Author Discovers Assassin's Creed Uses Same Cliche'd SciFi Trope As His Book... Sues For Infringement

from the genetic-history?-really? dept

Ah, ownership society. We see this all the time with successful books, movies and TV shows -- where suddenly someone (generally a complete nobody) discovers that a popular media vehicle is based on a similar generic idea that they once wrote about too... and they insist that the successful work must be infringing. I guess we can add video games to that list as well. Ubisoft has apparently been sued by an author you've likely never heard of, John Beiswenger, who wrote some book whose premise has a vague similarity to the premise of Ubisoft's popular Assassin's Creed game. Both stories apparently involve genetic memory -- the idea that memories can be passed down from your ancestors.

But that seems to be about as far as the similarities go. One would have hoped that a lawyer would have explained to Beiswenger that copyright only covers specific expression, rather than generic idea, but apparently that didn't happen. Of course, as Julian Sanchez points out, the idea of "genetic memory" is such a common sci-fi trope that there's a whole page dedicated to listing out stories that use the concept -- many of which predate Beiswenger's book (and nearly all of which were significantly more successful). Don't expect this lawsuit to go very far.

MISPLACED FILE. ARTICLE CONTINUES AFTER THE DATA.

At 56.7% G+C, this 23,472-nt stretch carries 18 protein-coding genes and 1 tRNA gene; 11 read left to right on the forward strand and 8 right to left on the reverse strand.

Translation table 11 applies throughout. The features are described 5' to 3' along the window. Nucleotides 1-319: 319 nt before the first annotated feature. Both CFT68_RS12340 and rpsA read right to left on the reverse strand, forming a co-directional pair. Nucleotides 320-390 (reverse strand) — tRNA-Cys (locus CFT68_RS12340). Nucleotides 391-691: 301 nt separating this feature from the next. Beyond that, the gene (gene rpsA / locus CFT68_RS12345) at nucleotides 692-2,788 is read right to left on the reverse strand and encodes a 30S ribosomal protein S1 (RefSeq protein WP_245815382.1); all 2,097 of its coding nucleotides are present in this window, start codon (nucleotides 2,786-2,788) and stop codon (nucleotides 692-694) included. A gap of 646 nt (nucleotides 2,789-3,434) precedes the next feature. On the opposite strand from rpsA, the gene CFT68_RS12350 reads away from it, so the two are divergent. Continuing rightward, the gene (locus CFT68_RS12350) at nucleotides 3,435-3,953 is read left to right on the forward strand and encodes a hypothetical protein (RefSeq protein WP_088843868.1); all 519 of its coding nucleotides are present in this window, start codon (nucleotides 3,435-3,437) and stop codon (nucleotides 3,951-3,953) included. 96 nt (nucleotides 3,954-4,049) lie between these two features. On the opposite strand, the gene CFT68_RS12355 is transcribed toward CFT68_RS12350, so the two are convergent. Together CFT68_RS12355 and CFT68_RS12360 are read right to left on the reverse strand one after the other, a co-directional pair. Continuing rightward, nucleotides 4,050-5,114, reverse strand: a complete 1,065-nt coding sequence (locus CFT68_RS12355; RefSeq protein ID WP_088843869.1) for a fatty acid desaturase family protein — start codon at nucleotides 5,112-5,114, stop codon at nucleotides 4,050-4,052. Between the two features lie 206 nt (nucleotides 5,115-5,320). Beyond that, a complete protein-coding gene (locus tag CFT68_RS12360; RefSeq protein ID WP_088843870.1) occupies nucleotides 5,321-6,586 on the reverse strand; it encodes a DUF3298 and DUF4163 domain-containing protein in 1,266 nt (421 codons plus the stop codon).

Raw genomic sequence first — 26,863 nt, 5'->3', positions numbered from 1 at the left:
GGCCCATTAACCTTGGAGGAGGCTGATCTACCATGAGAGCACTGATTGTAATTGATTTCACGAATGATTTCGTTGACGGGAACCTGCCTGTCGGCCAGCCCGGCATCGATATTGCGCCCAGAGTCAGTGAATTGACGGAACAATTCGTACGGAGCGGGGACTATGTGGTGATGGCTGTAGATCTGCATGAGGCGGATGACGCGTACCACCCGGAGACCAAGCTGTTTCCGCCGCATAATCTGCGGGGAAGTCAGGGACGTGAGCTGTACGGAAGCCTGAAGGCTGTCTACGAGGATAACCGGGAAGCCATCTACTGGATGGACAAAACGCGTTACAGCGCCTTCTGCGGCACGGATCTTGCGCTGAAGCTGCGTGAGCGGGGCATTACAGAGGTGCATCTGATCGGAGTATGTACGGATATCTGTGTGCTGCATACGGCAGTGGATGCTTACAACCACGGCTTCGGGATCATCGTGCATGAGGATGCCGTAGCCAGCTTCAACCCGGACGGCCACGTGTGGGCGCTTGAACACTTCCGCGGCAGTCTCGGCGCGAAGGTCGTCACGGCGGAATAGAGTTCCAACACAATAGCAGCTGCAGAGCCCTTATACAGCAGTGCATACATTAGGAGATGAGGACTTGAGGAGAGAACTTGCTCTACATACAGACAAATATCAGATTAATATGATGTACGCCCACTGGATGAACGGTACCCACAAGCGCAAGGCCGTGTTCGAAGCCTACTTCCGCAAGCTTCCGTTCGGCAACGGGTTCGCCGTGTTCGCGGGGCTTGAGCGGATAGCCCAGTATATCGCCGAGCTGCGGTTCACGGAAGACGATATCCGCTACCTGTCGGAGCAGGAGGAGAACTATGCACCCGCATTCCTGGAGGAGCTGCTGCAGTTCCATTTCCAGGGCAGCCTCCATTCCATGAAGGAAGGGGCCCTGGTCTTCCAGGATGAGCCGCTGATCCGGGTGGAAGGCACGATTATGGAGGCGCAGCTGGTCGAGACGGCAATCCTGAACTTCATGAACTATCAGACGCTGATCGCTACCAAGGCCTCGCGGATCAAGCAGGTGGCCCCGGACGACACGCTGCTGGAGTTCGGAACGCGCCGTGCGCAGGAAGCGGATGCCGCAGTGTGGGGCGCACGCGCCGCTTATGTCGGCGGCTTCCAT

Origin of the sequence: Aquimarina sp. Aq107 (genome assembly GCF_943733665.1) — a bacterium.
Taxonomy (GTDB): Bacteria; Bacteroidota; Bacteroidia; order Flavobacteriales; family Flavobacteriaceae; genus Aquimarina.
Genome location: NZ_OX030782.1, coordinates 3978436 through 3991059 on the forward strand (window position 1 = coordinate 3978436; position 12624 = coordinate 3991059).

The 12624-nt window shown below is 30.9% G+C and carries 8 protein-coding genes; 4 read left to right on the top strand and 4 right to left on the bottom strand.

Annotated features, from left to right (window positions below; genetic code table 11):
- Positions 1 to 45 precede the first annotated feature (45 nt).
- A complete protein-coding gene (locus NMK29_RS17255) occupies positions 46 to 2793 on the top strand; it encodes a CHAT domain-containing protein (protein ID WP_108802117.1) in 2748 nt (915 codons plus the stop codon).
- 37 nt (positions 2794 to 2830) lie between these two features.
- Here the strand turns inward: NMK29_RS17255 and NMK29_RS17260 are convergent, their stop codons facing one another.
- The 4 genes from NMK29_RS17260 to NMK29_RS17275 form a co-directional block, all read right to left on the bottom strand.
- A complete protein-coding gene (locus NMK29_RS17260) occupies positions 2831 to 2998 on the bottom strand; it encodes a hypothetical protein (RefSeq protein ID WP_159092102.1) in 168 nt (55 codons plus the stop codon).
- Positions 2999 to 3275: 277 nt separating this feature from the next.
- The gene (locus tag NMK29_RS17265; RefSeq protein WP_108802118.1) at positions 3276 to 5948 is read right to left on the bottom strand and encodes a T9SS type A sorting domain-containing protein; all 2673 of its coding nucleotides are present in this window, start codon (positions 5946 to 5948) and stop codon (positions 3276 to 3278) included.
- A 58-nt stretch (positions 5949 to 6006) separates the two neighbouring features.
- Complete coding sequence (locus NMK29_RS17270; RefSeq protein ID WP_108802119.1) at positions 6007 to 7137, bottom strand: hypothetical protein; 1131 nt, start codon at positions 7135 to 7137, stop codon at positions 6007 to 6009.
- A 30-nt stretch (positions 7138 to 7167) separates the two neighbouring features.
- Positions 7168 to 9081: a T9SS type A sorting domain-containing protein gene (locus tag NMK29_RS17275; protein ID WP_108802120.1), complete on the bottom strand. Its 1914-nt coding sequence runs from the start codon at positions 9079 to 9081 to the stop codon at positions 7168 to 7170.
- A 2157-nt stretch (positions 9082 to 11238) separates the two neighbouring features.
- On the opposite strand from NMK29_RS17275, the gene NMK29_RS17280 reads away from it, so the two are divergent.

Filed Under: assassin's creed, expression, john beiswenger, ownership society
Companies: ubisoft


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  1. icon
    PaulT (profile), 25 Apr 2012 @ 4:22am

    Re: Re: Re: Re: Re:

    My take on it is that he's noticed a very superficial similarity in some basic themes (genetic memory, assassins and biblical references) and is trying to sue because *nobody* could possibly have come up with the same combination.

    It's a bit silly, especially when you take into account things that aren't mentioned in the lawsuits (for example, the Knights Templar are the main villains in AC, which explains both the presence of biblical references and an order of assassins).

    It's just the usual thing that happens with these lawsuits - somebody creates a successful product, someone less successful decides they want a piece and tries to claim their ideas were stolen. It happens with virtually every successful book and movie, this is only notable because it's a videogame for a change. This won't get anywhere.

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